With reporting by Interfax, ITAR-TASS, Reuters, Al-Jazeera

Radio Free Europe / Radio Liberty

America’s Border Fascism

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According to the ACLU, two-thirds of Americans now live in “constitution-free zones” where the Border Patrol reserves the right to grossly violate civil rights and liberties. (Photo: U.S. Customs and Border Protection/Flickr)

Shena Gutierrez was already cuffed and in an inspection room in Nogales, Arizona, when the Customs and Border Protection (CBP) agent grabbed her purse, opened it, and dumped its contents onto the floor right in front of her. There couldn’t be a sharper image of the Bill of Rights rollback we are experiencing in the U.S. borderlands in the post-9/11 era.

Tumbling out of that purse came Gutierrez’s life: photos of her kids, business cards, credit cards, and other papers, all now open to the official scrutiny of the Department of Homeland Security. There were also photographs of her husband, Jose Gutierrez Guzman, whom CBP agents beat so badly in 2011 that he suffered permanent brain damage. The supervisory agent, whose name badge on his blue uniform read “Gomez,” now began to trample on her life, quite literally, with his black boots.

“Please stop stepping on the pictures,” Shena asked him.

A U.S. citizen, unlike her husband, she had been returning from a 48-hour vigil against Border Patrol violence in Mexico and was wearing a shirt that said “Stop Border Patrol Brutality” when she was aggressively questioned and cuffed at the CBP’s “port of entry” in Nogales on that hot day in May. She had no doubt that Gomez was stepping all over the contents of her purse in response to her shirt, the evidence of her activism.

Perhaps what bothered Gomez was the photo silkscreened onto that shirt — of her husband during his hospitalization. It showed the aftermath of a beating he received from CBP agents. His head had a partially caved-in look because doctors had removed part of his skull. Over his chest and arms were bruises from Tasering. One tooth was out of place, and he had two black eyes. Although you couldn’t see them in the photo, two heavily armed Homeland Security agents were then guarding his hospital door to prevent the father of two, formerly a sound technician and the lead singer of a popular band in Los Angeles, from escaping — even in his comatose state.

Jose Gutierrez Guzman’s has become an ever more common story in an age of mass expulsions. Although he had grown up in the United States (without papers), he was born in Mexico. After receiving a letter requesting his appearance, he went to the Immigration and Customs Enforcement building in Los Angeles and was promptly arrested and deported. Customs and Border Protection agents later caught him crossing the border in San Luis, Arizona, near Yuma, in an attempt to reunite with his wife and children.

“Stop… stepping… on… the… pictures,” Shena insisted.

As she tells the story, Agent Gomez looked at her shirt for a second, then looked up at her and said, “You have that mentality about us. You think we go around abusing.” His tone remained faux-friendly, but his boots didn’t — and neither did those cuffs another CBP agent had put on her. Forcing her hands behind her back, they cut uncomfortably into her wrists. They would leave deep red circular marks.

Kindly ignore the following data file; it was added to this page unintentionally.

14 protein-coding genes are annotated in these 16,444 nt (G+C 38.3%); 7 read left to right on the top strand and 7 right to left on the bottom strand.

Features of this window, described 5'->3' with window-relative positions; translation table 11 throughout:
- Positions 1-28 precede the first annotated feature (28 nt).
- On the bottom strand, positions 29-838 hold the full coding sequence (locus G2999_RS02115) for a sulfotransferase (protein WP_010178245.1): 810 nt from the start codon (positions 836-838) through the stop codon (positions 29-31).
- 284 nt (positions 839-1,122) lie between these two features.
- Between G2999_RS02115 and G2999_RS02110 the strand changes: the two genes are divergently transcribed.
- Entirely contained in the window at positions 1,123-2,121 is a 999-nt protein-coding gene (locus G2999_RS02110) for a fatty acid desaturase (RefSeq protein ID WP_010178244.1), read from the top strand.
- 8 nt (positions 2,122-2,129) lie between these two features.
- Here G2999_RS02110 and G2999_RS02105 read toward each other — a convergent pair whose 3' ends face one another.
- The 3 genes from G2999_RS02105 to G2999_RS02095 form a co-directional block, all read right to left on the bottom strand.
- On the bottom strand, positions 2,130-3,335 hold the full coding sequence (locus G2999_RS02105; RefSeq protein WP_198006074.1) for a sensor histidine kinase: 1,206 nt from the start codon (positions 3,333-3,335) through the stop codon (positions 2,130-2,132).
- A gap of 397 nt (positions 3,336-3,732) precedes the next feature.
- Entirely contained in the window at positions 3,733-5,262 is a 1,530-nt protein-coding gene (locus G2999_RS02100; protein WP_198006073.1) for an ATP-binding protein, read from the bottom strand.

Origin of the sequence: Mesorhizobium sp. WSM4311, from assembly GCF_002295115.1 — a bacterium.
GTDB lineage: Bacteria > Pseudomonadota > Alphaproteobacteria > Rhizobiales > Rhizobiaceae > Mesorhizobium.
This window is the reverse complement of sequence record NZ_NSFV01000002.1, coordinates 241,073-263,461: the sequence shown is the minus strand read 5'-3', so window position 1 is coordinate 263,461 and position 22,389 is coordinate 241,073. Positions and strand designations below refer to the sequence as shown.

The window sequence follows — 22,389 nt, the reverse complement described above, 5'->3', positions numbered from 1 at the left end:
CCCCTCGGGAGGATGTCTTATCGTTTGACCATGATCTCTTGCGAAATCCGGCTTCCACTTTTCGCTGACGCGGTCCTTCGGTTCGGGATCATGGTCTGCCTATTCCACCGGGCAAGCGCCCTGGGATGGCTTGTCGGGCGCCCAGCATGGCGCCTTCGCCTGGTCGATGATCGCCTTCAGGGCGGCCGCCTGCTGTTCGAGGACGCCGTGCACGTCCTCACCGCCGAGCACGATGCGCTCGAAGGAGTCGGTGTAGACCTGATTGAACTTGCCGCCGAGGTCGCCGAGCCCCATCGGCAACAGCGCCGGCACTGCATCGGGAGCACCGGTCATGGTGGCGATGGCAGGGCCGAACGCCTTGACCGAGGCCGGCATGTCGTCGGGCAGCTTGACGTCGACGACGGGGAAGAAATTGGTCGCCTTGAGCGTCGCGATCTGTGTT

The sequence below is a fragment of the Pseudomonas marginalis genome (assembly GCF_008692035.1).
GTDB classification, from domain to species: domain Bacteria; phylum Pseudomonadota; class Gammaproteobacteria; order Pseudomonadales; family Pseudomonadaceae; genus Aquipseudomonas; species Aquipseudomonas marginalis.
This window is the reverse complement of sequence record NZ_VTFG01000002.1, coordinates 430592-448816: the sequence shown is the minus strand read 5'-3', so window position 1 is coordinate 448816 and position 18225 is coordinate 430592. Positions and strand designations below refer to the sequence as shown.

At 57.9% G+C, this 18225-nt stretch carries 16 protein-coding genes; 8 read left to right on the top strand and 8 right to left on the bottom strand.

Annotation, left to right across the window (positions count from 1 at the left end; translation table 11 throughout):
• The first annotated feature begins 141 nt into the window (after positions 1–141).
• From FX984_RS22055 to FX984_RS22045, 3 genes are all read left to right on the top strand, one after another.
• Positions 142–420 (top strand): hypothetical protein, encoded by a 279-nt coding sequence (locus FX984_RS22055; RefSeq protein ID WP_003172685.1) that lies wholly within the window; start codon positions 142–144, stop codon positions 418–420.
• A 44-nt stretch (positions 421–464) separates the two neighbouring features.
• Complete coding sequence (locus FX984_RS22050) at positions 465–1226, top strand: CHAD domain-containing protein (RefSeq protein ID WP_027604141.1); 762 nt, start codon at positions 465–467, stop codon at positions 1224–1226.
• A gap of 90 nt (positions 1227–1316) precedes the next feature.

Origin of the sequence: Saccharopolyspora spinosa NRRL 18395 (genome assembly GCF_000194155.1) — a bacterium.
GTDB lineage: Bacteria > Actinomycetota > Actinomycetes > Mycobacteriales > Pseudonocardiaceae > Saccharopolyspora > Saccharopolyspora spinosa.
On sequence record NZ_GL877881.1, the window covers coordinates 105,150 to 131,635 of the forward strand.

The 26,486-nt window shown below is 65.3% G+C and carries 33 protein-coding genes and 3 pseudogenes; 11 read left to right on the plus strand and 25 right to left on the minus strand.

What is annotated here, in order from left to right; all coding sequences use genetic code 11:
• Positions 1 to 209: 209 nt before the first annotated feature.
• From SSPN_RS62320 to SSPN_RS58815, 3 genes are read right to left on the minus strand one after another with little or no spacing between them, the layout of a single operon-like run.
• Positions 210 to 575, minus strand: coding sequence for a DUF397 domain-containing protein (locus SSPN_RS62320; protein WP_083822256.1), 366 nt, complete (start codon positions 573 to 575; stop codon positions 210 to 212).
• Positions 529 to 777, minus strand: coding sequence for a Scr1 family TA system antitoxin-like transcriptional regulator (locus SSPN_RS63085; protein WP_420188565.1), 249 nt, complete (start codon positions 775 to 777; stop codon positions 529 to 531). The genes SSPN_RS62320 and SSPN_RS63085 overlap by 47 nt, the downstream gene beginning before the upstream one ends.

On display was a post-9/11 world in which the usual rights meant to protect Americans from unreasonable search and seizure and unwanted, as well as unwarranted, interrogation were up for grabs.

While such constitutionally questionable intrusions into people’s privacy have been increasing at border crossings in the post-9/11 years, this type of hardline border policing has also moved inland. In other words, the sort of intrusions that once would have qualified as unconstitutional have moved in startling numbers into the interior of the country.

Imagine the once thin borderline of the American past as an ever-thickening band, now extending 100 miles inland around the United States — along the 2,000-mile southern border, the 4,000-mile northern border, and both coasts — and you will be able to visualize how vast the CBP’s jurisdiction has become. This “border” region now covers places where two-thirds of the U.S. population (197.4 million people) live. The ACLU has come to call it a “constitution-free zone.” The “border” has by now devoured the full states of Maine and Florida and much of Michigan.

In these vast domains, Homeland Security authorities can institute roving patrols with broad, extra-constitutional powers backed by national security, immigration enforcement, and drug interdiction mandates. There, the Border Patrol can set up traffic checkpoints and fly surveillance drones overhead with high-powered cameras and radar that can track your movements. Within 25 miles of the international boundary, CBP agents can enter a person’s private property without a warrant. In these areas, the Homeland Security state is anything but abstract. On any given day, it can stand between you and the grocery store.

“Border Patrol checkpoints and roving patrols are the physical world equivalent of the National Security Agency,” says attorney James Lyall of ACLU Arizona puts it. “They involve a massive dragnet and stopping and monitoring of innocent Americans without any suspicion of wrongdoing by increasingly abusive and unaccountable federal government agents.”